Using Raised Dog Food Bowls
Several medical conditions warrant feeding a dog from a raised dish, and other conditions could be complicated by it.
Jon Geller, D.V.M., DABVP
Q. Is raising the dog's food dish good for dogs? Is there any research on this topic?
A. The current thinking regarding elevating food bowls for dogs is that it is not necessary, and may be harmful. There are several medical conditions, however, that do warrant feeding from a raised food bowl.
The first is megaesophagus, a neurologic disorder where the muscles of the esophagus do not correctly squeeze food down into the stomach, so the esophagus remains full of food. In dogs with this condition, there is a risk of aspiration pneumonia, where food inadvertently goes down the trachea into the lungs. Feeding a gruel-like diet at a raised height may help the food use gravity to slide into the stomach.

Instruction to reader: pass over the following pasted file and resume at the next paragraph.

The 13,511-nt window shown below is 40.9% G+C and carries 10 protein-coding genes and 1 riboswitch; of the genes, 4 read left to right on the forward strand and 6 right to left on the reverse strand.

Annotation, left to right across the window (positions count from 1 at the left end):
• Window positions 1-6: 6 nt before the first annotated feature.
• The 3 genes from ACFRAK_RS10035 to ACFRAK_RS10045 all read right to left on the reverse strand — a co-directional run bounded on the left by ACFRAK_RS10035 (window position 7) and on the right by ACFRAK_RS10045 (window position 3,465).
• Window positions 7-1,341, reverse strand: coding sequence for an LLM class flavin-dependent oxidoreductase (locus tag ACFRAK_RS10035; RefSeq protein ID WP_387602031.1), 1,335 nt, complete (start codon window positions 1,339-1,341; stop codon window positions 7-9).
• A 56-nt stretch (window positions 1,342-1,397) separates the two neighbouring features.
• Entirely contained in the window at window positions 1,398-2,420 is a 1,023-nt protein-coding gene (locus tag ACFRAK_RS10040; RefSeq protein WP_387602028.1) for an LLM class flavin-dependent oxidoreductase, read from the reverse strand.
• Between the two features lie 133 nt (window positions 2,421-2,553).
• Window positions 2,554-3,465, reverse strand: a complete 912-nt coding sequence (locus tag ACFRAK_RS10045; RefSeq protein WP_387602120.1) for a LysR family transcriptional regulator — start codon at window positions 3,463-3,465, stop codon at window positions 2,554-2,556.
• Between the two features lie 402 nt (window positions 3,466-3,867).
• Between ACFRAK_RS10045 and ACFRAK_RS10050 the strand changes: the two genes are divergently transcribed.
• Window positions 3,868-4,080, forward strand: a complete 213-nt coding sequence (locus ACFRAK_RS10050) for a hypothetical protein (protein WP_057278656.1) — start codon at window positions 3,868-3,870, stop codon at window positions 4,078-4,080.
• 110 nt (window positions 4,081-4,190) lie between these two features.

Dogs who have neck pain or disc problems in their cervical (neck portion) of their spinal column also may be uncomfortable eating off of the floor level, and may be more comfortable eating from a height.
There is no other research that shows any benefit to feeding dogs with a raised bowl. In a study of risk factors for gastric dilatation and volvulus syndrome (GDV), a twisting of the stomach that requires emergency surgery, elevated feedings were shown to slightly increase the risk of GDV.
You may read a lot of information on the Internet regarding elevating feeding bowls, but much of it may be based on speculation and misinformation, so be cautious when considering electronic information.
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